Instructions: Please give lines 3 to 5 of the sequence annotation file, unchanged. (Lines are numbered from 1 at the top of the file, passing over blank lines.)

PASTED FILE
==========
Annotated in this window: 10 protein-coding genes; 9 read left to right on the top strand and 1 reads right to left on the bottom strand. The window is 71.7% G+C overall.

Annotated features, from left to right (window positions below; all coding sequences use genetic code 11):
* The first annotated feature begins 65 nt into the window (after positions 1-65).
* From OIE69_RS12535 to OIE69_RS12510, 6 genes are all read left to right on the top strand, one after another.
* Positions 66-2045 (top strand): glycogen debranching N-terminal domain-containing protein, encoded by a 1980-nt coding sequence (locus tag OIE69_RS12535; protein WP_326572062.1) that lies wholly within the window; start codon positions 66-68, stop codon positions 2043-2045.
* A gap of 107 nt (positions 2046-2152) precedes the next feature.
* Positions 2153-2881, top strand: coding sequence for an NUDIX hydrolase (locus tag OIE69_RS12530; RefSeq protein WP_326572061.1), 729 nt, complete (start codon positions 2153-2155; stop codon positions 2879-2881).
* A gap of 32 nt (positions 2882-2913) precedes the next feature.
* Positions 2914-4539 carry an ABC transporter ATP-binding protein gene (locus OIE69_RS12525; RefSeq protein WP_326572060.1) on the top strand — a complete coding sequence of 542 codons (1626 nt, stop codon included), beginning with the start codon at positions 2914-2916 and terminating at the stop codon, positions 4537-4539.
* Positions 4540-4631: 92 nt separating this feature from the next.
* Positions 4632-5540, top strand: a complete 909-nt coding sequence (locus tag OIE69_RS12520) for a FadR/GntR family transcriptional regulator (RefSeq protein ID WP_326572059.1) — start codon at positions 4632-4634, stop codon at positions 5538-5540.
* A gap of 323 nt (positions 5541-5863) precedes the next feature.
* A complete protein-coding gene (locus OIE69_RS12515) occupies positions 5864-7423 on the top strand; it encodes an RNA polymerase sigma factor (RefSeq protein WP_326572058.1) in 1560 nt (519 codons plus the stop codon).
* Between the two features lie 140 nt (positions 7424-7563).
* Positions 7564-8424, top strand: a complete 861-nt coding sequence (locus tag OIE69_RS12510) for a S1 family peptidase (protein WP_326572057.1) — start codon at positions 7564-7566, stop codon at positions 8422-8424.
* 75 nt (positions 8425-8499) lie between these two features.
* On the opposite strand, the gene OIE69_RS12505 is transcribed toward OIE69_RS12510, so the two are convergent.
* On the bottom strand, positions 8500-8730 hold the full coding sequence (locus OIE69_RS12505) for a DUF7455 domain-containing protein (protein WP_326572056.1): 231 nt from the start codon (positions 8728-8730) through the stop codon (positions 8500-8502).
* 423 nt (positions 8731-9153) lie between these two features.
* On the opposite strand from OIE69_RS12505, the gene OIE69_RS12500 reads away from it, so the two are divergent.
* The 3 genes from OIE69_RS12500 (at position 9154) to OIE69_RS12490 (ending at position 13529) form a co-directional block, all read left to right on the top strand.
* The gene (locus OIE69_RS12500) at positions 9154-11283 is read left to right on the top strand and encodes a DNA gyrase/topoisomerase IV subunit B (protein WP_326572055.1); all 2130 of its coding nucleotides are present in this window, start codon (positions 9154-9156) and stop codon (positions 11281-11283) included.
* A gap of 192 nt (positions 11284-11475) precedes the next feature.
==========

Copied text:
* The first annotated feature begins 65 nt into the window (after positions 1-65).
* From OIE69_RS12535 to OIE69_RS12510, 6 genes are all read left to right on the top strand, one after another.
* Positions 66-2045 (top strand): glycogen debranching N-terminal domain-containing protein, encoded by a 1980-nt coding sequence (locus tag OIE69_RS12535; protein WP_326572062.1) that lies wholly within the window; start codon positions 66-68, stop codon positions 2043-2045.